Filed Under (science) by on July 30, 2014

Yesterday we began our exploration of cyclones. We  ended the lesson filling out a world map, locating the regions where cyclones occur. You’ll need to complete this by Friday. Don’t forget to colour code these regions and make a key for your map. Also you’ll need to come to class ready to answer the following question:

“—Why do you think cyclones occur in those regions?

For today’s science lesson we will be working on develop an understanding of the features of cyclones. We will also be investigating the conditions necessary to form a cyclone.We’ll start with reading and taking notes from this document: asta_lesson 2 Background information about cyclones

To help record our notes from our readings we will be using a note taking method we’ve explored before, the Cornell Note Taking System. We will be going over it in class but to refresh your memory check out the following link: http://coe.jmu.edu/learningtoolbox/cornellnotes.html


If you want to further explore this area the following links will help:

About tropical cyclones,
Bureau of Meteorology. Information

ClearlyExplained.com, Information and further resources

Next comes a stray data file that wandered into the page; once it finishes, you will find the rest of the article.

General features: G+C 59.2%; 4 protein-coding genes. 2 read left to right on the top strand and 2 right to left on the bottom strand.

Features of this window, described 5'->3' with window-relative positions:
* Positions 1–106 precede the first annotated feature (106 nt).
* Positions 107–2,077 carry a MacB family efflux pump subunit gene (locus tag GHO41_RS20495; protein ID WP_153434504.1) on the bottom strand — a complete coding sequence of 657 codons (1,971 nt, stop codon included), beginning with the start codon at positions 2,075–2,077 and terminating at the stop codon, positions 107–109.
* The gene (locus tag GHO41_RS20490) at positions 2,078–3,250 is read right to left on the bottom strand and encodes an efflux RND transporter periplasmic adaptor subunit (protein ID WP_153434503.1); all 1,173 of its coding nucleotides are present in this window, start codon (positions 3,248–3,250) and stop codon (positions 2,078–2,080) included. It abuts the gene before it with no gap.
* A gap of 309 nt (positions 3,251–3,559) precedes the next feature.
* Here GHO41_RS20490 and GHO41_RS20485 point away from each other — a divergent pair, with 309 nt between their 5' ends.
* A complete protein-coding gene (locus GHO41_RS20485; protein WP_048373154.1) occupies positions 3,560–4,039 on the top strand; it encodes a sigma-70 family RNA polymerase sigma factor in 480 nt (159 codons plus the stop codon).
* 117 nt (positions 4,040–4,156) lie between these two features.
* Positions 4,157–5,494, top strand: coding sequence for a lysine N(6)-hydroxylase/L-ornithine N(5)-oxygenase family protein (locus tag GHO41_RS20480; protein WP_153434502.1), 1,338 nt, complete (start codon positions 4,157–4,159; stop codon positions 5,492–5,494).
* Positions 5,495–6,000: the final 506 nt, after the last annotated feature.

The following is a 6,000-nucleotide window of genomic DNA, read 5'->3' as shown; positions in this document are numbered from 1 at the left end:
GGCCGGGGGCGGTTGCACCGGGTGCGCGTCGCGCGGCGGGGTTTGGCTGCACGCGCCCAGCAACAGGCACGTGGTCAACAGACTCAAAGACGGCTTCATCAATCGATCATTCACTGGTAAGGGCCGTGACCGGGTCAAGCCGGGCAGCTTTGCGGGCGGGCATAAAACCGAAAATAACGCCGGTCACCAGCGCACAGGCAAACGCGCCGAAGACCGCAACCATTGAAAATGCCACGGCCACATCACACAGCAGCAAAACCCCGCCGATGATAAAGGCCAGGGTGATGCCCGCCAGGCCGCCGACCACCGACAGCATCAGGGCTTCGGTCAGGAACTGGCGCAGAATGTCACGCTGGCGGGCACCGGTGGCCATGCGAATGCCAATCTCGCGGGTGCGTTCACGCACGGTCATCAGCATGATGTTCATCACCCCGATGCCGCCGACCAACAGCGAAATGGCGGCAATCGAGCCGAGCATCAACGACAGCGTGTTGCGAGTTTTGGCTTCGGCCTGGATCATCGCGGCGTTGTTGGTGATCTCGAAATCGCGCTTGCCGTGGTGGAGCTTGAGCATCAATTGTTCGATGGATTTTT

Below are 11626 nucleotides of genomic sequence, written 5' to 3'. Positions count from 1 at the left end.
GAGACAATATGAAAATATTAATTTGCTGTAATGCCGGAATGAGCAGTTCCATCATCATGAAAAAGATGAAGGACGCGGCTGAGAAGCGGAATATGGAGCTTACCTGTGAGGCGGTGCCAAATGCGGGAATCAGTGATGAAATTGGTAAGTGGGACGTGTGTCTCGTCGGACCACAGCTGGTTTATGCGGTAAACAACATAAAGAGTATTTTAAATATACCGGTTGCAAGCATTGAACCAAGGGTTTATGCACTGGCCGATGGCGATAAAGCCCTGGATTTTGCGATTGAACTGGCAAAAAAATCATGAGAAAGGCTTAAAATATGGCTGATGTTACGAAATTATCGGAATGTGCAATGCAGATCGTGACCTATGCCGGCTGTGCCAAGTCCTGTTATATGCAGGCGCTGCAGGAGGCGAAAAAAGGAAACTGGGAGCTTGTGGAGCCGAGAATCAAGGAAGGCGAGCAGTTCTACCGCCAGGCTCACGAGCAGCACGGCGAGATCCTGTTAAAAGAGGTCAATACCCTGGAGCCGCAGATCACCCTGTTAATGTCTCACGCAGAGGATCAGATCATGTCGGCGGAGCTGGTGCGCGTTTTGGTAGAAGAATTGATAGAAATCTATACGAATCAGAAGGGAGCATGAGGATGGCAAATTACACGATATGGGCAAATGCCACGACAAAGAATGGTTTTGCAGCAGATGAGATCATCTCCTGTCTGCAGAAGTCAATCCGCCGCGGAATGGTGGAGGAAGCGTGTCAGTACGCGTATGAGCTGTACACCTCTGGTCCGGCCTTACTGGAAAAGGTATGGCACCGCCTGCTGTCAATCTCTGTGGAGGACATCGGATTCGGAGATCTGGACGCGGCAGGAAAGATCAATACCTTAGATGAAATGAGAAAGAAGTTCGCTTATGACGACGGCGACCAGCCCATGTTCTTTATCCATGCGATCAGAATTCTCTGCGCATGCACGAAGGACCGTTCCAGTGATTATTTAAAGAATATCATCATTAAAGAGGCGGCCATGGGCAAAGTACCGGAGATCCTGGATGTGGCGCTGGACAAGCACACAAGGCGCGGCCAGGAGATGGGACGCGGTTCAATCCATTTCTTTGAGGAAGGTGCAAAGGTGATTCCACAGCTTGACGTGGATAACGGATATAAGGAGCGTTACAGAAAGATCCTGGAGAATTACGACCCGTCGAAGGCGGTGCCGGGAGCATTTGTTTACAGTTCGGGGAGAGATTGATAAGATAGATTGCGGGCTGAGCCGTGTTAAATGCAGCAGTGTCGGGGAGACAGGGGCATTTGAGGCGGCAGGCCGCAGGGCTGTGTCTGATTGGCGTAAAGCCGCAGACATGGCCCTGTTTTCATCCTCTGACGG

Cyclones – get the facts,
Attorney-General’s Department. Information

Cyclone Yasi from above,
Brisbane Times. Photo gallery

Hazards – cyclone,
Geoscience Australia. Information

Modelling tropical cyclones,
Bureau of Meteorology. Information and animations

Scientists release stunning satellite imagery of cyclone Yasi from space
(w/Video), Phys.org. Information and images

Severe tropical cyclone Yasi satellite loop,
Bureau of Meteorology. Animation

Tropical cyclones explained,
ABC News 02/02/2011





After much discussion we came up with the following definition of  ’Extreme Weather Conditions’:

Extreme weather is like regular weather only more intense. It occurs when normal weather conditions increase to potentially create a substantial amount of damage.


Some definitions on ‘Extreme Weather Conditions’ we came across include:

Extreme or severe weather is simply really bad weather or weather on a larger, more serious and devastating scale.


Extreme weather includes unusual, severe or unseasonal weather; weather at the extremes of the historical distribution—the range that has been seen in the past.